Even though your Medicare card is made of thick, heavy-duty paper, it still contains some safety features that may be compromised if you laminate it.
A common question people have about their Medicare card is whether it can be laminated. It makes sense to try and provide an extra level of protection, especially since it is a simple paper card used to file healthcare claims. The Social Security Administration, however, actually advises you to not laminate your Medicare card.
What happens if you laminate your Medicare card?
While laminating your Medicare card is not illegal, and you can do so if you truly want to, there are a few reasons the Social Security Administration advises against it. For one, lamination can actually prevent some of the security features within the card from being detected. Many healthcare providers need to make a copy of your card for their own records, which is often difficult with the laminate. It may also simply cause a provider to misread information on the Medicare card, which can cause a claim to be denied.
Why aren't Medicare cards plastic?
Simply put, the main reason Medicare cards are made from paper instead of plastic is because it is easier. The newest cards (issued in 2018) are made of thick paper and are cheaper for taxpayers and easier for providers to make copies of. Using paper Medicare cards also allows beneficiaries to print off their own cards.
Compare Medicare plans near you
Some companies do sell plastic Medicare cards, but not all of them are legitimate Medicare companies. In addition, some companies do this as an attempt to collect Medicare numbers and other information. If you do want to buy a plastic Medicare card, it is important to research the company before you provide any information.
How do I protect my Medicare card?
Again, while you can laminate your Medicare card, it is recommended that you do not. Instead, consider purchasing a plastic ID holder, which offers the same level of protection while allowing you to remove the card whenever necessary.
It is also a good idea to make a copy of your Medicare card and take that with you when seeing providers, leaving the original in a safe place at home. But be sure that your provider will accept a copy instead of the original before you do this. It is always a good idea to call before your appointment to see what Medicare information your provider needs.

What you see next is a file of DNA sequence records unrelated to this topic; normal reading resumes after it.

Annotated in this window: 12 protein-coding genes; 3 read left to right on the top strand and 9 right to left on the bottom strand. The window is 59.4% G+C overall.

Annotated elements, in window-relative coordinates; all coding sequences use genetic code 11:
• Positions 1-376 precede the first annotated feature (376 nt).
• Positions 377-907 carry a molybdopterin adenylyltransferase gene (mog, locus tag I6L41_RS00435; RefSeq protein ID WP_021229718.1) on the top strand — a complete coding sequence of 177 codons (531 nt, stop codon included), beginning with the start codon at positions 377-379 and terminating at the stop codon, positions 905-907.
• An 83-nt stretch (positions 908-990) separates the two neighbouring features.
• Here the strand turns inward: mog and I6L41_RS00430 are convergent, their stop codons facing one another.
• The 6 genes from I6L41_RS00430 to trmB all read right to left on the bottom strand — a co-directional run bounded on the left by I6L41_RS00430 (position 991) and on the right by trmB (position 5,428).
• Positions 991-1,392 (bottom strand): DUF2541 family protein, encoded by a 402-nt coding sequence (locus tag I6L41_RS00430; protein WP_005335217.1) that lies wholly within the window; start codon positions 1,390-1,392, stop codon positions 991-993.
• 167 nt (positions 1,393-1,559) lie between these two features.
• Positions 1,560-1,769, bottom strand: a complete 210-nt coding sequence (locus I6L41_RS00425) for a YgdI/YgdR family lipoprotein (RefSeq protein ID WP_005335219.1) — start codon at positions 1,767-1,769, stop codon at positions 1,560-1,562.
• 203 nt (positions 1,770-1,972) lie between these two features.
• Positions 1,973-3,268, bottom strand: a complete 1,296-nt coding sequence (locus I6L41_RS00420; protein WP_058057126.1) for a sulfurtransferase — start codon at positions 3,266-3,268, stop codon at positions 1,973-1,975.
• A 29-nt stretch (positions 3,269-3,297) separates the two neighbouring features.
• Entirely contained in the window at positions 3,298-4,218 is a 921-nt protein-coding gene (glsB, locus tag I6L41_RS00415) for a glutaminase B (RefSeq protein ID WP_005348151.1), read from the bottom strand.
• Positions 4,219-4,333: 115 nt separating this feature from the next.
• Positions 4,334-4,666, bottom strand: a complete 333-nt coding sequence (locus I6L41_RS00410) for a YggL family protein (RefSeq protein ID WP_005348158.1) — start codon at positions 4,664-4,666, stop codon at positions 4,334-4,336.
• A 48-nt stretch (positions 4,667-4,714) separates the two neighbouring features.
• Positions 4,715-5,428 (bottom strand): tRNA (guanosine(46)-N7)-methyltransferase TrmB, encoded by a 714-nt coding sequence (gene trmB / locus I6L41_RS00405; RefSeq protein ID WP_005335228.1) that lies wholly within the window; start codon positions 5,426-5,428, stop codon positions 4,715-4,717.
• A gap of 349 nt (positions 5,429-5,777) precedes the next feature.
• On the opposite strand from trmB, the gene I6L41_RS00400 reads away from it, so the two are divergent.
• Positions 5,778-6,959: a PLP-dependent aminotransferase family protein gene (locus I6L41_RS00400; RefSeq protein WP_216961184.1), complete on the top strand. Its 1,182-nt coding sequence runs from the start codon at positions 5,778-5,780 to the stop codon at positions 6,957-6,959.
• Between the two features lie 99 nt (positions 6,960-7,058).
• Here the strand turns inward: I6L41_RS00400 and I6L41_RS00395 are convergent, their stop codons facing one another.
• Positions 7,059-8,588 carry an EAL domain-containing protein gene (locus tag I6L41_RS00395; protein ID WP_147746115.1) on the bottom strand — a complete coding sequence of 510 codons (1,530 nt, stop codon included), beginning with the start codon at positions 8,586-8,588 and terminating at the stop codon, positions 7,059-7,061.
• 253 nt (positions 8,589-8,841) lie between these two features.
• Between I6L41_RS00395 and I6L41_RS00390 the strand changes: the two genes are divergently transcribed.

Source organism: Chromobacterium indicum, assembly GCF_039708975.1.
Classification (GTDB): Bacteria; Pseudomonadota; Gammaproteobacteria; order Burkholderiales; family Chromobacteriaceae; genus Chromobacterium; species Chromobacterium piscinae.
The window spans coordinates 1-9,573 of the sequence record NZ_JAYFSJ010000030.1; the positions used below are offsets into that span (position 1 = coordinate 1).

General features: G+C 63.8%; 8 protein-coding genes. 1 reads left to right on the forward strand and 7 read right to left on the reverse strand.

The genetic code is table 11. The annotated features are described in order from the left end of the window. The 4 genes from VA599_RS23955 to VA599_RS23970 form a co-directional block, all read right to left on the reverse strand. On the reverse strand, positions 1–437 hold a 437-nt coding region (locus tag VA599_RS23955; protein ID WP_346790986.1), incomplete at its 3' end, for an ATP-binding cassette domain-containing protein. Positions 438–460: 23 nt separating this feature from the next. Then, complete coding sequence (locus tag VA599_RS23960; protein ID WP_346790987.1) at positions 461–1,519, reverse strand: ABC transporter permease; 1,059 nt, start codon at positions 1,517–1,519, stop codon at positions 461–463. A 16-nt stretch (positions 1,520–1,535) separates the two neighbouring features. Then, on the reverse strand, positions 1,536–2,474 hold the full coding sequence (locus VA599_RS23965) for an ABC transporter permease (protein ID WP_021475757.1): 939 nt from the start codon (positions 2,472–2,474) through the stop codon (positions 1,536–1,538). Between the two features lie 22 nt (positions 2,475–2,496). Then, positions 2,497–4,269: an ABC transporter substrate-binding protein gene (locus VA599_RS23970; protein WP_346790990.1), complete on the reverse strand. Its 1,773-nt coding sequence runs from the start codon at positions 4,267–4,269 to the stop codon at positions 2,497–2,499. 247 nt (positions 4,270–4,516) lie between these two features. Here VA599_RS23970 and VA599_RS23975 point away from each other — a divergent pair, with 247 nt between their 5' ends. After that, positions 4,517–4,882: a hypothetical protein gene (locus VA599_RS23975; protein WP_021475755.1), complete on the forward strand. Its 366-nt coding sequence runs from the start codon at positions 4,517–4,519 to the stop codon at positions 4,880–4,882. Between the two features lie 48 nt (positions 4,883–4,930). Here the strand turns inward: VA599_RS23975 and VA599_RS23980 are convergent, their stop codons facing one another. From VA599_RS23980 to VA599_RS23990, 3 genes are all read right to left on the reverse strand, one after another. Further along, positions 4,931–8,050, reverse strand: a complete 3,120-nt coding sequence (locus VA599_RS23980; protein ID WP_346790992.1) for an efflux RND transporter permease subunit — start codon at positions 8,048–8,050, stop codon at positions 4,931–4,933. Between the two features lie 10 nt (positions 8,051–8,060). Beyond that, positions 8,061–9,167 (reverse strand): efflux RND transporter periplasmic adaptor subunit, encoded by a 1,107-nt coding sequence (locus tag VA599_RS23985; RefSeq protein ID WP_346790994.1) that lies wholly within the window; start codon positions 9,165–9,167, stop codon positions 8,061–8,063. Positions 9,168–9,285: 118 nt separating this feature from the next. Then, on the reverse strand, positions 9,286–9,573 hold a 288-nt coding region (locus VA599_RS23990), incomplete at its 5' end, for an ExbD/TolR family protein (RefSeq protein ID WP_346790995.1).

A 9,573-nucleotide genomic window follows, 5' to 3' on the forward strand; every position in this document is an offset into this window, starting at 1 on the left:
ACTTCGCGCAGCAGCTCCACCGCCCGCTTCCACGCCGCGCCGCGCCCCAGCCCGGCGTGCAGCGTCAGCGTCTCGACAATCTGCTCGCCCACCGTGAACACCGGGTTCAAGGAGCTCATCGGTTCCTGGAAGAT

If you have been to the healthcare provider before, they may not even need to see your Medicare card, since they likely have it on file. But if you are seeing a new provider, it is usually best to bring in your original card. If you have a Medicare Advantage plan, Medicare Part D plan, or a Medigap plan, you should bring both your private and original Medicare card with you. It can be a good idea to make copies of these cards, as well.
How do I replace my Medicare card?
It is imperative you replace a damaged, lost, or stolen Medicare card as soon as possible to avoid any disruptions in your healthcare coverage or potential fraud. The easiest way to do so is with a MyMedicare.gov account online. Your new card can be mailed to you or printed out right at home. You can also call Medicare at 1-800-MEDICARE (1-800-633-4227) to report it lost and get a new card or Social Security at 800-772-1213. Another option is to request a replacement through your ssa.gov account.
It can take up to 30 days to receive your new Medicare card in the mail, so if you need it sooner than that your best option is to print it out from the MyMedicare.gov site. If you need to replace a card for Medicare Advantage, Part D, or Medigap, you have to contact the insurance carrier directly.
And if you’re looking for a new Medicare plan, you can call us directly at 888-992-0738 to speak to a licensed ClearMatch Medicare agent. We’ll answer your questions and help you understand your Medicare coverage options.
Or, if you’d rather do a bit more research on your own, give our Find a Plan tool a try. Enter your zip code and hit Find My Plan to start reviewing Medicare plans in your area.
Find a Medicare Plan
Internal Website Link
Medicare.gov: Create an Account
External Website Link
Social Security Administration: SSA.gov
External Website Link
Find a Medicare plan in your area
It's FREE with no obligation
Speak with a Licensed Insurance Agent
M-F 9:00am-9:00pm | Sat 9:00am-3:00pm EST